Furthermore, numerous assumptions in the models are never addressed.  One is the age assumption.  A straightforward interpretation from unbiased observation is that these moons cannot be very old.  Yet the entire exercise is focused on preserving a fixed parameter – 4.5 billion years.  Why is this parameter never questioned?  Other astronomers are now claiming that planets can – and indeed must – form quickly, or else they risk being swept up into their parent stars (05/07/2001, 05/30/2002)  Some have even suggested gas giants could form in just a few hundreds or thousands of years (11/20/2002, 12/02/2002).  What is so sacred about this number 4.5 billion years that everything under the sun must be forced into it, no matter how improbable?  Could it be simply that Darwin needs the time?  And if these moons and the entire solar system actually were created by primary causation, how would they know?  Their very methodology precludes such a fact from being discovered, if that indeed is what happened.
    A commitment to unbounded methodological naturalism is a commitment to secondary causation into the past ad infinitum.  As such, it is indistinguishable from philosophical naturalism.  One cannot defend such a position scientifically, because it is an a priori assumption.  It sets arbitrary bounds on scientific explanations that may be very useful for observable, repeatable phenomena, but not necessarily for historical phenomena.  In operational science, a persistent search for secondary causation has been productive.  To assume it is, and must be, in every case, including origins, is not a scientific question, but a question of philosophy about science.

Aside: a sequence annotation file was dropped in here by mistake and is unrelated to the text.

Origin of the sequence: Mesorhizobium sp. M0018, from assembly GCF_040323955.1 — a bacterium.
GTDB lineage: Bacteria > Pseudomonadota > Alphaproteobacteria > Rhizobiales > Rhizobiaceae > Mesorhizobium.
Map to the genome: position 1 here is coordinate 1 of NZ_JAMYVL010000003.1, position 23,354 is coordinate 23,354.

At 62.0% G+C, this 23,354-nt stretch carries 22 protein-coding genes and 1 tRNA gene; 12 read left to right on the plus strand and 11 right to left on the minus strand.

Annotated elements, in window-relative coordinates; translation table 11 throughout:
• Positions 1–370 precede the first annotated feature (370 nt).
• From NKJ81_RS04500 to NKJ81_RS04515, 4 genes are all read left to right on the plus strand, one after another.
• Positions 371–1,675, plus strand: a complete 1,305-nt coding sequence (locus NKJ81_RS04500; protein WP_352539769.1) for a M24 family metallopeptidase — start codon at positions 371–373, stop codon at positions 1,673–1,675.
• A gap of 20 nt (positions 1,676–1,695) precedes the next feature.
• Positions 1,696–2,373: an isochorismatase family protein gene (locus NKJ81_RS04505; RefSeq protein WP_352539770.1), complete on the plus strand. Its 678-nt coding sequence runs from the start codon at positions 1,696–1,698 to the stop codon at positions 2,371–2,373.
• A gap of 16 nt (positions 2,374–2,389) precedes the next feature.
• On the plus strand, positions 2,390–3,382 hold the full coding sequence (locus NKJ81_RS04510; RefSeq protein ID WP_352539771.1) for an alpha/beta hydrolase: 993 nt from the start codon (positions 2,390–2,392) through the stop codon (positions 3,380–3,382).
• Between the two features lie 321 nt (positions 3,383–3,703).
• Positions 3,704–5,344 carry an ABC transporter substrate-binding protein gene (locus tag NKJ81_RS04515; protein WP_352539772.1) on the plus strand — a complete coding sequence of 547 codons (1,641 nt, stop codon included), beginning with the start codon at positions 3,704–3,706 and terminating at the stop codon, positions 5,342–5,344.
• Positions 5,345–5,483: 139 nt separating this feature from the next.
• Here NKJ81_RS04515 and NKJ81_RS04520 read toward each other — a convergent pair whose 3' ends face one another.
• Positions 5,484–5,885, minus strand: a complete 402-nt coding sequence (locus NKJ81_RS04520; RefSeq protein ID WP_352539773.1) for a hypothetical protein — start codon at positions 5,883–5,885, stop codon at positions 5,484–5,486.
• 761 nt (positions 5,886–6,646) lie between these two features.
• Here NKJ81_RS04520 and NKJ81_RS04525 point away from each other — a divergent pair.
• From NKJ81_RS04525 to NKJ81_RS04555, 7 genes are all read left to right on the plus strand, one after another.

When methodological naturalism produces the kind of refined storytelling as seen here, it seems more a quest to preserve one’s philosophical preferences than to know what actually happened.  It is not qualitatively different from choosing a philosophy or religion or hobby because it feels good.  In this game, a personal Creator actually involved in the creation and free to act in direct ways has been ruled out of bounds by dogma.  The creation myth is already decided even before the observations are allowed to speak.  Playing by these rules is bound to produce implausible scenarios in which multiple tweaks must be added in the right sequence to keep the story going.  Nature, however, often refuses to submit to our presuppositions.  Perhaps a little humility is in order.